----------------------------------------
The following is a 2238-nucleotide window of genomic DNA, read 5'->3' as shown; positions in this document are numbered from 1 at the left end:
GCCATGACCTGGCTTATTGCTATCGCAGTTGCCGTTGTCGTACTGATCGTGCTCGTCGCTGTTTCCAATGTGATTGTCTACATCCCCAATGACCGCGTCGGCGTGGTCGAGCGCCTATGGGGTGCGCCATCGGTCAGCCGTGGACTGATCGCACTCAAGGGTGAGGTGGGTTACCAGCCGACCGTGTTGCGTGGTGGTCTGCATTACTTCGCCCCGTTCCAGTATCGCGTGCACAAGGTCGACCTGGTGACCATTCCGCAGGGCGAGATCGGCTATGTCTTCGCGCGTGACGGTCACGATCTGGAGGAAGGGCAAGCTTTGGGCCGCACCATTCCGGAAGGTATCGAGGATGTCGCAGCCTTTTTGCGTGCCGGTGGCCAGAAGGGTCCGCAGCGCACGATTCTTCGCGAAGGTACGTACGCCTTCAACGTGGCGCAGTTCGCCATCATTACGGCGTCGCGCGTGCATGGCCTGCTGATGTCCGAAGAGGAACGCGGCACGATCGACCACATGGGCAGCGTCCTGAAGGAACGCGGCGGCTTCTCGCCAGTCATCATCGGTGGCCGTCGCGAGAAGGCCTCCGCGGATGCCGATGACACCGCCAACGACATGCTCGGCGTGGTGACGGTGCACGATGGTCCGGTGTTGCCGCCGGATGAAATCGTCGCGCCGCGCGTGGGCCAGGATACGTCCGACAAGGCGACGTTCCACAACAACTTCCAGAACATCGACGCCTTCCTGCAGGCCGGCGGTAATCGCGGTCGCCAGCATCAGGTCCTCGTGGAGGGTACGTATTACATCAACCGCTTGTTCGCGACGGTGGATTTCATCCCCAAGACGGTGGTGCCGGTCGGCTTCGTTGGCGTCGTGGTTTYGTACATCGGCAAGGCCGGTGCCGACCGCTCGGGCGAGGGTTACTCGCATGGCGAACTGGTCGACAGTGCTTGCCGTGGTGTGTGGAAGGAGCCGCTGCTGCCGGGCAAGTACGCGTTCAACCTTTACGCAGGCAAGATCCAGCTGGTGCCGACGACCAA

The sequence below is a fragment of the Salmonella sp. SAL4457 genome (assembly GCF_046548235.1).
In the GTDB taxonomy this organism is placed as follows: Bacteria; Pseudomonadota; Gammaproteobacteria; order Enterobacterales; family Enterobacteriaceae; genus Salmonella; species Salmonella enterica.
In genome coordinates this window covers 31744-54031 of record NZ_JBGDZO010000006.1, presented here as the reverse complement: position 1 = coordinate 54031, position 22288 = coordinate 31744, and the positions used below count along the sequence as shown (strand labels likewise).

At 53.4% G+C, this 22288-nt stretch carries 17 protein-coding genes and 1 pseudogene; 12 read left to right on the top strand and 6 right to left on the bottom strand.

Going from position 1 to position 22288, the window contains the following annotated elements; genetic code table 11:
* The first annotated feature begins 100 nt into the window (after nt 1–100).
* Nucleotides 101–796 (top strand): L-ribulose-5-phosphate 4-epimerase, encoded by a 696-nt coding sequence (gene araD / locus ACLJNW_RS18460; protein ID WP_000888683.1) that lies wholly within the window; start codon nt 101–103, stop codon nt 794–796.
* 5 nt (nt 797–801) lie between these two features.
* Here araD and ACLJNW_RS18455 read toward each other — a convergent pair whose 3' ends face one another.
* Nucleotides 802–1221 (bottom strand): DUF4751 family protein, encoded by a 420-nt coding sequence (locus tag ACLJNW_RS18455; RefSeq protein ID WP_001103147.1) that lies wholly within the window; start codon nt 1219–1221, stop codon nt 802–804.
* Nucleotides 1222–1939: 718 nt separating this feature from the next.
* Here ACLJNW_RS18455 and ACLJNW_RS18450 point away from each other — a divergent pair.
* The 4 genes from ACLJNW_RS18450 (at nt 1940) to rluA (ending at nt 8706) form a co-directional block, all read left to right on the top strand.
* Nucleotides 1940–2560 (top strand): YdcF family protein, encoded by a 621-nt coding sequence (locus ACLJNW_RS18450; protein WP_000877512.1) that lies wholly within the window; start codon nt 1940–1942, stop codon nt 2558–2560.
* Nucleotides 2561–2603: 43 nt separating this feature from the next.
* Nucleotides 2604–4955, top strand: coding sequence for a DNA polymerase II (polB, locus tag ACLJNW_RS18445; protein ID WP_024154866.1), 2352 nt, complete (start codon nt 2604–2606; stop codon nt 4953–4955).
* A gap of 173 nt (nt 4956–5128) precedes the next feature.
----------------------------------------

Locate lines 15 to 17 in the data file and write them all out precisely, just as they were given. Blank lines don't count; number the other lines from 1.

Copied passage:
* The 4 genes from ACLJNW_RS18450 (at nt 1940) to rluA (ending at nt 8706) form a co-directional block, all read left to right on the top strand.
* Nucleotides 1940–2560 (top strand): YdcF family protein, encoded by a 621-nt coding sequence (locus ACLJNW_RS18450; protein WP_000877512.1) that lies wholly within the window; start codon nt 1940–1942, stop codon nt 2558–2560.
* Nucleotides 2561–2603: 43 nt separating this feature from the next.